K-State smacked around by Cowboys

By Joel Jellison

STILLWATER, Okla. — When Kansas State was trying to get back in the game Monday night, whatever momentum the Wildcats had disappeared in a flash.

Of course, that’s just how things have been on the road for the Wildcats this season.

After pulling within three points early in the second half against Oklahoma State, turnovers and numerous missed layups led to another road loss — this time to the surging Cowboys, 77-61, at Gallagher-Iba Arena.

It’s the first time the Wildcats have lost five Big 12 games by double digits since the 2001-02 season. The only other time they lost five, was the first season of the Big 12 in 1996-97.

K-State head coach Bruce Weber said Oklahoma State just found a way to turn it on when it needed to Monday night, and the Wildcats had no answer.

“They played like big boys and we didn’t react very well,” he said. “They kind of punked us and took it at us. I don’t think it was that we quit — we just didn’t compete. They punched us and we slapped back.”

The Wildcats (20-10, 10-7 Big 12) trailed by eight at halftime after allowing the Cowboys (20-10, 8-9) to finish the first half on a 6-0 run.

K-State opened the second half with a jumpshot by Will Spradling, followed by a 1 for 2 trip to the free-throw line and a bucket from Thomas Gipson to cut the deficit to three points.

After Markel Brown made one free throw for the Cowboys, Shane Southwell turned it over on back-to-back possessions, leading to layups by Marcus Smart and Phil Forte. Wesley Iwundu scored to bring K-State within six, but Forte answered with a 3-pointer and K-State never got any closer than seven points the rest of the way.

“We made a good run in the second half there, and then we let them make a run and we really never stopped it,” Spradling said. “We never had that one stop we needed like we did against Texas Tech. We did the exact opposite, we didn’t get any stops and thought we could score with them, and you can do that with a team like that.”

The Cowboys “big three” of Smart, Brown and Le’Bryan Nash all finished in double-figure scoring, but it was Forte who led team with a game-high 23 points.

Forte was 6 of 11 from long range, and seemed to make shots whenever the Cowboys needed an extra push of momentum.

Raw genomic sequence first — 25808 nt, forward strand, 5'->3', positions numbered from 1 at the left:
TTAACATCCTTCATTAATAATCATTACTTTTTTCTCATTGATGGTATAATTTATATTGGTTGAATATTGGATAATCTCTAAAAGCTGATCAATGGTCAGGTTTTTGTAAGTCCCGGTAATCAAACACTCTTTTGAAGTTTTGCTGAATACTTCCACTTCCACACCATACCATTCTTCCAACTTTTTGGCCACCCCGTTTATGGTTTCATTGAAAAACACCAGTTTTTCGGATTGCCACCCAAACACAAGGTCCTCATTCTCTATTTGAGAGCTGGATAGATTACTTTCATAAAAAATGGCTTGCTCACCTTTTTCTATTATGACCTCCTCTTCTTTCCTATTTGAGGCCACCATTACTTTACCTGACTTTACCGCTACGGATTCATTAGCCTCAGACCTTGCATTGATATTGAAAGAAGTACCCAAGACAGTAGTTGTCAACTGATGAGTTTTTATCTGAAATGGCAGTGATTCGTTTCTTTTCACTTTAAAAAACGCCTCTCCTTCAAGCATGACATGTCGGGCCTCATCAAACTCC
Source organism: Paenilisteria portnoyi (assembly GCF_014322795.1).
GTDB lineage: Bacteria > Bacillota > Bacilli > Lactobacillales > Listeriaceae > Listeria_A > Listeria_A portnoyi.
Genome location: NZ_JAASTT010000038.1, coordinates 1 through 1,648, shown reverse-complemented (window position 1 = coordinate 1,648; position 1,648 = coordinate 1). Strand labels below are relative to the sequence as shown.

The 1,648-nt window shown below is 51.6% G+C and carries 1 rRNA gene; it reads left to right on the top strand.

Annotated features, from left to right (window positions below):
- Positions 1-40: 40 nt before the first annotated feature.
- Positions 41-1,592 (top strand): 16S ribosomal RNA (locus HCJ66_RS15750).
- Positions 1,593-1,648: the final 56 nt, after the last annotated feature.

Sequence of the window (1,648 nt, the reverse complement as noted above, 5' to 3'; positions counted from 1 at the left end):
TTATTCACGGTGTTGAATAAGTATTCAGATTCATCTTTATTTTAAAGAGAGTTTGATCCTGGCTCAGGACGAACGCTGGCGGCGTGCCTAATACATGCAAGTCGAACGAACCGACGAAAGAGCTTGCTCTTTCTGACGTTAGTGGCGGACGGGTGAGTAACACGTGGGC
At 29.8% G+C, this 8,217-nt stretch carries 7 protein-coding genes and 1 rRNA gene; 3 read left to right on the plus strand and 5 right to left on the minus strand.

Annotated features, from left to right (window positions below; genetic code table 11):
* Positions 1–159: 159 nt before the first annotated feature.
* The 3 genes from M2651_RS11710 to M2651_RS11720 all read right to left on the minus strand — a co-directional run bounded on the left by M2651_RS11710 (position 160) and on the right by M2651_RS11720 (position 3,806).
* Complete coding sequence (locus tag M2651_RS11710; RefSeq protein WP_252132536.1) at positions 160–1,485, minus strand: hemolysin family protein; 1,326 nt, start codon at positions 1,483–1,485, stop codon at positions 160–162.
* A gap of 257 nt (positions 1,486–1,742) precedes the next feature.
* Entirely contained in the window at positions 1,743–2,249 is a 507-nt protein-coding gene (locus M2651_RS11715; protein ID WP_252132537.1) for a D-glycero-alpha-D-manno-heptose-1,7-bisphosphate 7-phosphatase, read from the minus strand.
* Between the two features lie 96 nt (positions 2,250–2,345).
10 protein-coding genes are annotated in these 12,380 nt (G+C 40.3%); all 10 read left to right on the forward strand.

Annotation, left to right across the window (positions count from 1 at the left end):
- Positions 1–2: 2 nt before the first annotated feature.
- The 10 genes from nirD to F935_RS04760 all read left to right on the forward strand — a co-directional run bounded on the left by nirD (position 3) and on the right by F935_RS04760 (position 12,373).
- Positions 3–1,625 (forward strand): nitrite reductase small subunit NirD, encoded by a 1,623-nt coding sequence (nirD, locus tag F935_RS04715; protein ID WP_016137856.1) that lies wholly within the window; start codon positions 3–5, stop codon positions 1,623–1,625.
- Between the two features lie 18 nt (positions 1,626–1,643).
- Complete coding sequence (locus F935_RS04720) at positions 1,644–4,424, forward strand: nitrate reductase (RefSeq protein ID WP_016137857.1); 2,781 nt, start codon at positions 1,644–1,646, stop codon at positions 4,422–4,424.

Smart had 18 points, while Brown had 15. Nash finished with 13.

“The big three worked well for them, but when a guy like Forte goes for 23… you’re really in trouble,” Weber said. “Because the other three are going to get theirs, and now you’re chasing them.”

The Wildcats had a pair of double-doubles in the losing effort, as Gipson had 10 points and 13 rebounds, and Iwundu had 10 points and 10 boards.

Weber was happy with the way Gipson played throughout the game, battling on the inside and attacking the basket.

The second-year K-State coach said he thought Iwundu didn’t get it going until the second half, but said he did virtually everything he could for the team in the final period, scoring, rebounding and pushing the ball.

As a team, Weber wasn’t as happy with how it responded to the Cowboys’ competitive nature.

“They were the aggressor and we weren’t,” he said. “That’s the only thing I’m disappointed with.”

Oklahoma State celebrated the careers of its seniors — as well as Smart, a sophomore, who intends to declare for the NBA draft.

Smart was suspended earlier this season after making contact with a fan in a road game at Texas Tech, but returned to the Cowboys amidst a seven-game winning streak. Since his return, the Cowboys have won three straight, including resume-boosting wins over Kansas and K-State in the past four days.

On Monday night, Smart’s chore was to guard K-State’s leading scorer in Marcus Foster. After allowing Foster to score nine points in the first half, Smart shut him out in the final 20 minutes.

“Marcus Smart just locked into Marcus Foster — he taught him a lesson,” Weber said. “Hopefully next time if, we get the opportunity, Marcus (Foster) will react better.”

Foster was somewhat drained in the second half, after spending much of the first half running the Wildcats’ motion offense without the assistance of Spradling, who picked up his second foul less than five minutes into the game, and didn’t play the final 15 minutes of the first half.

Still, even without scoring, Smart said Foster was making their offense work.

“Foster is an unbelievable player,” Smart said. “He’s a freshman, still developing — he’s going to be a really good player. He was keeping them in it, doing some really good things.

“They were running him off a lot of screens, trying to get open any way they can. Just the second half, coach (Travis Ford) told me don’t let him get hot because once he gets hot, it’s hard to stop him.”

Gipson said the Cowboys came out juiced for their senior night activities, and once they got energy from a run, the Wildcats simply didn’t respond.

But the worst part in Gipson’s mind, was that the Wildcats let poor shooting affect their defense. And that’s how the game got out of control.

“Our offense can’t dictate our defense,” Gipson said. “We’ve heard that a million times. We just have to stay focused on the defensive side, and the offense will come.”

The Wildcats were boosted past Iowa State on Saturday with a big performance from the bench, outscoring the Cyclones 38-2. Against the Cowboys, K-State got just 15 points from its bench, as guys like DJ Johnson and Southwell didn’t contribute like they did against Iowa State, combining for just six points.

The Wildcats will play their final game of the regular season on Saturday when K-State hosts Baylor at 12:30 p.m. on senior day.

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